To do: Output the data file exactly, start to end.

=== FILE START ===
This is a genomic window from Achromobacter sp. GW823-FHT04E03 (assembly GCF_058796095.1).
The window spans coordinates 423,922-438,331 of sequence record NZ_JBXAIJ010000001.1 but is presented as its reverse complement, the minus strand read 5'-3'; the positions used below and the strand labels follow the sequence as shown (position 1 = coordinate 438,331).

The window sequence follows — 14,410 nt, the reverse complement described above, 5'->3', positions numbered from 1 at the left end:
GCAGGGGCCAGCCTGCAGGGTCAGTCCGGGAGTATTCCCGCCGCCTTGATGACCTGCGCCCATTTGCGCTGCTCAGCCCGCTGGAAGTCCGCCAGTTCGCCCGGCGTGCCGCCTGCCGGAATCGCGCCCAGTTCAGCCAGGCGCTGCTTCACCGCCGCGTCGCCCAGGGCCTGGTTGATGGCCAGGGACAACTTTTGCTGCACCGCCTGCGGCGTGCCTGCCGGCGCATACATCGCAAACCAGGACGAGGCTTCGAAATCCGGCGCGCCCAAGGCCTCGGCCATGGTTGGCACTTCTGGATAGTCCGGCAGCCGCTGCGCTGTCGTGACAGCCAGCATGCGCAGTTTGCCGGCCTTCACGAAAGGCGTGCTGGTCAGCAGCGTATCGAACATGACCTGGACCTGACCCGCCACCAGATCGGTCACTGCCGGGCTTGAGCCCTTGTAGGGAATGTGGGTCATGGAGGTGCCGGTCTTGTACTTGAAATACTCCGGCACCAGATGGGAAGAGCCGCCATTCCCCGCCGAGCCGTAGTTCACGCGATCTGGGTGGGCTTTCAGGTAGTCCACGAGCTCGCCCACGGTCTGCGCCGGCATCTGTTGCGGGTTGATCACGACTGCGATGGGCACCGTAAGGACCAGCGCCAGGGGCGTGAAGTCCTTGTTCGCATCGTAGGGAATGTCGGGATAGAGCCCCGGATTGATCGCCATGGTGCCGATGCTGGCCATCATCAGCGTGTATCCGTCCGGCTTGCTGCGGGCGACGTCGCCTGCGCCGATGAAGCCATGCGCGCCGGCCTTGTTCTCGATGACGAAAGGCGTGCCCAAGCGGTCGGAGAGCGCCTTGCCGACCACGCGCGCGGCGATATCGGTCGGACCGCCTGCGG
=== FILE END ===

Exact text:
This is a genomic window from Achromobacter sp. GW823-FHT04E03 (assembly GCF_058796095.1).
The window spans coordinates 423,922-438,331 of sequence record NZ_JBXAIJ010000001.1 but is presented as its reverse complement, the minus strand read 5'-3'; the positions used below and the strand labels follow the sequence as shown (position 1 = coordinate 438,331).

The window sequence follows — 14,410 nt, the reverse complement described above, 5'->3', positions numbered from 1 at the left end:
GCAGGGGCCAGCCTGCAGGGTCAGTCCGGGAGTATTCCCGCCGCCTTGATGACCTGCGCCCATTTGCGCTGCTCAGCCCGCTGGAAGTCCGCCAGTTCGCCCGGCGTGCCGCCTGCCGGAATCGCGCCCAGTTCAGCCAGGCGCTGCTTCACCGCCGCGTCGCCCAGGGCCTGGTTGATGGCCAGGGACAACTTTTGCTGCACCGCCTGCGGCGTGCCTGCCGGCGCATACATCGCAAACCAGGACGAGGCTTCGAAATCCGGCGCGCCCAAGGCCTCGGCCATGGTTGGCACTTCTGGATAGTCCGGCAGCCGCTGCGCTGTCGTGACAGCCAGCATGCGCAGTTTGCCGGCCTTCACGAAAGGCGTGCTGGTCAGCAGCGTATCGAACATGACCTGGACCTGACCCGCCACCAGATCGGTCACTGCCGGGCTTGAGCCCTTGTAGGGAATGTGGGTCATGGAGGTGCCGGTCTTGTACTTGAAATACTCCGGCACCAGATGGGAAGAGCCGCCATTCCCCGCCGAGCCGTAGTTCACGCGATCTGGGTGGGCTTTCAGGTAGTCCACGAGCTCGCCCACGGTCTGCGCCGGCATCTGTTGCGGGTTGATCACGACTGCGATGGGCACCGTAAGGACCAGCGCCAGGGGCGTGAAGTCCTTGTTCGCATCGTAGGGAATGTCGGGATAGAGCCCCGGATTGATCGCCATGGTGCCGATGCTGGCCATCATCAGCGTGTATCCGTCCGGCTTGCTGCGGGCGACGTCGCCTGCGCCGATGAAGCCATGCGCGCCGGCCTTGTTCTCGATGACGAAAGGCGTGCCCAAGCGGTCGGAGAGCGCCTTGCCGACCACGCGCGCGGCGATATCGGTCGGACCGCCTGCGG